When their hands feel icky, Lawrence students don't have to make a trip to a sink any more - at least not every time.
Most schools have installed dispensers of alcohol-based hand gel in an effort to curb the spread of germs.
"I don't think anyone has said that this replaces soap and water," said Dan Karasek, a Prairie Park School fifth-grade teacher. "It's hopefully just making keeping your hands clean a little more convenient."
By the end of the year, classrooms at all schools will be equipped with either electronic no-touch dispensers or pump bottles. A district council on wellness adopted the recommendation.
"Everything that goes along with winter, by using more hand washing and having the gel accessible, it will cut down on all those germs," said Sonja Gaumer, the district's health services coordinator.
Having dispensers in hallways and outside cafeterias also allows schools to remind students about the importance of good hygiene, she said.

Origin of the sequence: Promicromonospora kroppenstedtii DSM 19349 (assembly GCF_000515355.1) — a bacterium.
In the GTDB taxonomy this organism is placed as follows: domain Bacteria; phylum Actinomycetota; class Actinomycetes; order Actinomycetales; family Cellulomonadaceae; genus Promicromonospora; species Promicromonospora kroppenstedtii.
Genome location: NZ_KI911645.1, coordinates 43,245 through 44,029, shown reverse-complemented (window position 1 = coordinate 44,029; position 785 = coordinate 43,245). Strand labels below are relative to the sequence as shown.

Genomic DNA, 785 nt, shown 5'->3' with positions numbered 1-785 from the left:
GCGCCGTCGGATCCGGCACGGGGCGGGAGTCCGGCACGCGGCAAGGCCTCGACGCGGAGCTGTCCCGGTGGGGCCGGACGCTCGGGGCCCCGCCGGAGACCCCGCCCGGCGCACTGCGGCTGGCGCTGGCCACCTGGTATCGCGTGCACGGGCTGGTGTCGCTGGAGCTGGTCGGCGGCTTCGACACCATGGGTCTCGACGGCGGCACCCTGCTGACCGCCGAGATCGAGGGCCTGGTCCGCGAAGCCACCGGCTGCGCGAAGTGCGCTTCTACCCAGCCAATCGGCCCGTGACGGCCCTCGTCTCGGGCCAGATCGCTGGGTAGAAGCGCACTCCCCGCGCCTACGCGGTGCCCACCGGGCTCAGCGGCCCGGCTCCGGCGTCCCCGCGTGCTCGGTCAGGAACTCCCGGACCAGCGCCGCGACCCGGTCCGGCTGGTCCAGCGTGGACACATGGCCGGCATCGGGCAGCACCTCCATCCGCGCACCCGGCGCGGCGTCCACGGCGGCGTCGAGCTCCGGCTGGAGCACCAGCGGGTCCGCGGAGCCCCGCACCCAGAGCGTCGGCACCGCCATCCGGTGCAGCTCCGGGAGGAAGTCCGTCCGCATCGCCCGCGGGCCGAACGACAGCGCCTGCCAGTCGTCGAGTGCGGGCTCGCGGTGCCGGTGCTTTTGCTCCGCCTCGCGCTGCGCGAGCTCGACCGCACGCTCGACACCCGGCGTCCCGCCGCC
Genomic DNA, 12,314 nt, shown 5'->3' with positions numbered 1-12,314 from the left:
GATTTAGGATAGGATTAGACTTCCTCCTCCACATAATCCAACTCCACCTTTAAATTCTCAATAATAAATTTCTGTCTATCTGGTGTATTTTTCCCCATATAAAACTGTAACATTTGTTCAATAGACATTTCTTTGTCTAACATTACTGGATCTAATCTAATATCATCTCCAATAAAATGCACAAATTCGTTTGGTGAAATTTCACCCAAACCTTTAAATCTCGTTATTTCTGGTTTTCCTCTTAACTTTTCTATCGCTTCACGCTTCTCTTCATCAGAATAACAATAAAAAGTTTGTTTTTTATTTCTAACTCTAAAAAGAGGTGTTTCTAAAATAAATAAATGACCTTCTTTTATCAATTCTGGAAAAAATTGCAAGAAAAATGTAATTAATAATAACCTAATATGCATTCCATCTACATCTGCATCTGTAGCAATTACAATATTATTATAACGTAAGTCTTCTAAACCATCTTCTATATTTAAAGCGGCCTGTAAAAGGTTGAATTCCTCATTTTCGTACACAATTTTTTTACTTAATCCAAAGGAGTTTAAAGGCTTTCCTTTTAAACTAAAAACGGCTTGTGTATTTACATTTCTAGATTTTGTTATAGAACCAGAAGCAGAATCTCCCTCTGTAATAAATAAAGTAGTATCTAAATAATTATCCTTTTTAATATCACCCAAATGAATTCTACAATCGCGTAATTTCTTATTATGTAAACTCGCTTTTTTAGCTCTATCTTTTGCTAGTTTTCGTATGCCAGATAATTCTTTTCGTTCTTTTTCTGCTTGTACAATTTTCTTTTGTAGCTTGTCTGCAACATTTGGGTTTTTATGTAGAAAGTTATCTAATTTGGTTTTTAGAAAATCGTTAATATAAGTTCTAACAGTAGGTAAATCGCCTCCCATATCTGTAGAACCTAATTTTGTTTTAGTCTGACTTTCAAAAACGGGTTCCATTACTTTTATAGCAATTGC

David Williams, Prairie Park's principal, said each school was allowed to set up the dispensers differently. He has requested pump bottles for classrooms instead of the electronic dispensers to help teachers dispense the gel quickly without disrupting class.
Michele Haider-Markel, another Prairie Park fifth-grade teacher, said that for about five years she has used the sanitizer gel in her room. Before, either she or parents supplied it.
"Since I've been using it in class, I feel it's cut down a bit on the number of colds that are coming through my room," Haider-Markel said.
The school district received the 650 dispensers for free. It is using $14,000 from its $200,000 custodial supplies budget to pay for the Purell gel, said Tom Bracciano, division director for operations and facility planning.
Bracciano estimates the district will budget $20,000 a year to refill dispensers.